Climate justice without gender justice? No chance!

Policy musings from Sonke Gender Justice.

In a few days, the UN Secretary General will host the United Nations Climate Ambition  Summit. This is a crucial milestone, promising to inspire and push for greater ambition.  World, business, regional and financial institutions leaders will hold each other to account  towards clean and renewable energy reforms that are supported by calibrated policies. In  this matrix, gender justice should be a quality marker and non-negotiable. 

It is common cause that constrained use of fossil fuels is a necessary policy premise for a progressive development pathway. Toxic emissions from burning or producing fossil fuels  causes unfavourable climate change. Climate change and all the ills that it brings along in its  train perpetuate gender inequalities, dislocating both practical and strategic gender needs. Engaging men and boys in climate justice is as compulsive as it is instructive to achieve  sustainable gender sensitive climate transition. The upcoming summit offers a splendid  opportunity for the world leaders, to accelerate the pace for change towards a future that is  not only fossil free, but gender injustice free.

“Engaging men and boys in climate justice is as compulsive as it is instructive to achieve sustainable gender sensitive climate transition that empower women and girls”

Sonke Gender Justice

Today, more than 3.3 billion people live in contexts that suffer adverse effects of climate  change, and the majority are women. Research from Harvard University and the University  of Birmingham found that air pollution from burning fuels like coal and diesel was  responsible for about one in five deaths world-wide. With an average growth of more than  16% in renewable energy annually, it can be argued that we are already in an energy  transition phase globally. Heads of government must move in earnest towards policy  interventions that replace fossil fuels with renewable, cleaner, and efficient energy sources.  This is the clarion call; this is the key message of convergence that will ensure policy  outcomes that are facilitative of sustainable development. However, the story is not  complete. Women and girls are at the periphery of the energy control and access frame. Policy making on energy transition or decarbonisation should be intersectional because the  relationship between gender equality and environment is contextual and multi-faceted.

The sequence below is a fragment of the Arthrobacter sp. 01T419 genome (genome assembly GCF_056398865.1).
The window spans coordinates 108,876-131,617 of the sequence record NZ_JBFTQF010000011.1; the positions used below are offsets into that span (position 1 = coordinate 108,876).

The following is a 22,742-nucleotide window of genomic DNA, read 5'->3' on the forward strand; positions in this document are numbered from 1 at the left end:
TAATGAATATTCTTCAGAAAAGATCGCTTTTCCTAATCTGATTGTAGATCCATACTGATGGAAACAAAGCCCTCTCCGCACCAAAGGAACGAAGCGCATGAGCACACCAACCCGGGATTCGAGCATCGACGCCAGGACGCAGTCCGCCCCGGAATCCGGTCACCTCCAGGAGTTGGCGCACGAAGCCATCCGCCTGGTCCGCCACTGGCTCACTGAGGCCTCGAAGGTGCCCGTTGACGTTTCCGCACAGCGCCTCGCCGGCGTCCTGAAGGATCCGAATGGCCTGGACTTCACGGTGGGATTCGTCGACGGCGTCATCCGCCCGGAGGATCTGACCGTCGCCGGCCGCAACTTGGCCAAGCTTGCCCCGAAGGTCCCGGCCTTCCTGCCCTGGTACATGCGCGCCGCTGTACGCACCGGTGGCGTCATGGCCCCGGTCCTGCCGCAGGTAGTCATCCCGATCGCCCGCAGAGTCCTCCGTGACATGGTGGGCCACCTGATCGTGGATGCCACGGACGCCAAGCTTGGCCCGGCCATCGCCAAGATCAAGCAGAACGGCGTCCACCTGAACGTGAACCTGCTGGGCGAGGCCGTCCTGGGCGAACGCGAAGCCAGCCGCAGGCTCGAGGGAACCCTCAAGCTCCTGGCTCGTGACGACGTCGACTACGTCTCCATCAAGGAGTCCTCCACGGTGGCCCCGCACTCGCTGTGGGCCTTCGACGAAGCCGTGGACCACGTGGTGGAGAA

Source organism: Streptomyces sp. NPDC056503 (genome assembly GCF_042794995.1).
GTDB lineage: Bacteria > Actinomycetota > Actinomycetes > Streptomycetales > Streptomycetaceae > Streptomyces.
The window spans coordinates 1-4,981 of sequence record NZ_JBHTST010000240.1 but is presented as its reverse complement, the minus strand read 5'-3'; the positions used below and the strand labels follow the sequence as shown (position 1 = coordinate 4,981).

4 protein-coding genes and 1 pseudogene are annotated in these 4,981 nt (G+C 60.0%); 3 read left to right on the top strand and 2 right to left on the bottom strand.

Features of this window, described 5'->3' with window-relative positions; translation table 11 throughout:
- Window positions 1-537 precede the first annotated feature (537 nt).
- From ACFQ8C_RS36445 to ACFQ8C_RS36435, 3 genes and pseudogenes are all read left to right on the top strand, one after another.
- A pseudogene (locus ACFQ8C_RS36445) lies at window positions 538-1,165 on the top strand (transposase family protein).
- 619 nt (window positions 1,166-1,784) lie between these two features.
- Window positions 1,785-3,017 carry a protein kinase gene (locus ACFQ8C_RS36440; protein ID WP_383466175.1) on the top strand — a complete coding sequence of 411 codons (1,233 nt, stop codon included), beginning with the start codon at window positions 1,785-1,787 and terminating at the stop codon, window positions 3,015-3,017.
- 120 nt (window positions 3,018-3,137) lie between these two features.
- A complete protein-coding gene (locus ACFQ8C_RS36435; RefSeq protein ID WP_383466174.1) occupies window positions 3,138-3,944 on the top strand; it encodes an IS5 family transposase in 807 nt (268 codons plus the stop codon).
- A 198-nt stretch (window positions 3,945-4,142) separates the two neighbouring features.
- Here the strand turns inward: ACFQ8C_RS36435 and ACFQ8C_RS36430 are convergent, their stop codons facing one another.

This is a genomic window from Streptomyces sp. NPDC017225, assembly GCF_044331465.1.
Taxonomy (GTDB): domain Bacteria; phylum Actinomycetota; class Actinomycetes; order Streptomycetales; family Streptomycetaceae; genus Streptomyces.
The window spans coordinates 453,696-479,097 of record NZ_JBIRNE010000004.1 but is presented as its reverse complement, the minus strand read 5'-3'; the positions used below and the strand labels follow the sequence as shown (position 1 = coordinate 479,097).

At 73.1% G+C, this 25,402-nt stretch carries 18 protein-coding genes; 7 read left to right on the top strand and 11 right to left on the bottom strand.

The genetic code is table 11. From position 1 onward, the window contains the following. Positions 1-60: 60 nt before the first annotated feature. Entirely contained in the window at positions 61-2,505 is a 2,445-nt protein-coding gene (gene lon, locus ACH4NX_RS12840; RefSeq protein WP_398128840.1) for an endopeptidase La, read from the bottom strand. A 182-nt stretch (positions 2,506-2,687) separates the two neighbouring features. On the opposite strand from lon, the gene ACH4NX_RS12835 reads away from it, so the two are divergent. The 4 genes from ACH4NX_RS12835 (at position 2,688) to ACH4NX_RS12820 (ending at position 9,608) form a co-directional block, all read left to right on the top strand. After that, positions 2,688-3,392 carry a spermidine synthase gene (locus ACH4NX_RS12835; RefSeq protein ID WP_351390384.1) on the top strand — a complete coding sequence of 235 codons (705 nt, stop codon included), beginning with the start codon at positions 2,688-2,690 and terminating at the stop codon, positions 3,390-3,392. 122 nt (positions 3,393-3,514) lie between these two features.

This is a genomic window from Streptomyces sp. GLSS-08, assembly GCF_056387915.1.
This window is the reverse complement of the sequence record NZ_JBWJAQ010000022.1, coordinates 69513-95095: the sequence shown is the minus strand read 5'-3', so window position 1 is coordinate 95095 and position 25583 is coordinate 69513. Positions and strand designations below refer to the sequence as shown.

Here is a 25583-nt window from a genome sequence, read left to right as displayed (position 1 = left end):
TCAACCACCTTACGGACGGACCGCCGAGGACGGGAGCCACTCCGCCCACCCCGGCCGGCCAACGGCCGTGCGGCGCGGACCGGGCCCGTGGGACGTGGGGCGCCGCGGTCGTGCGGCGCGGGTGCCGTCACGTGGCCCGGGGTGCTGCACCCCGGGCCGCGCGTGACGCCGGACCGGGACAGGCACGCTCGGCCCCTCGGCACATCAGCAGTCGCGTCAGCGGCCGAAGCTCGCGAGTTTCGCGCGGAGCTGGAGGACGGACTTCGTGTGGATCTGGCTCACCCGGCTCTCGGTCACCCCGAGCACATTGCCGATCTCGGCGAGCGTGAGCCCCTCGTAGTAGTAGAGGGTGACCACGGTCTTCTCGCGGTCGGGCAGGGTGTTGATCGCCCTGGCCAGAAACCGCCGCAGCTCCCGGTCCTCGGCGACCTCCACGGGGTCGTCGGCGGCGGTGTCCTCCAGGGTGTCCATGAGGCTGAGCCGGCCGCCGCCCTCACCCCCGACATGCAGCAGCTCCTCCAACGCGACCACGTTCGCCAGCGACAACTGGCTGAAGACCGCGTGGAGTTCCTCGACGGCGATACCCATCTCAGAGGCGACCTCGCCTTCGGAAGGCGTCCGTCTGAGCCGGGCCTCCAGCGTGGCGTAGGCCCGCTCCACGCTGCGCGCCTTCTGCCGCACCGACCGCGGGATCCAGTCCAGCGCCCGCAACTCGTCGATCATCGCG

Leaders of governments, cities, businesses, regions, and financial institutions should strive  for engendered transition plans that addresses the systemic and policy barriers to sustainable development for women and girls. The credibility standards of transition plans  need to go beyond the ‘People and Nature’ in just transition to embrace ‘Women and  nature.’ This not just a call for an ecofeminism policy lens that addresses challenges and  barriers, but a transformative change for gender equality. The Paris Agreement and 2030  Agenda espouse the role of human rights in sustainable development and addressing  climate change.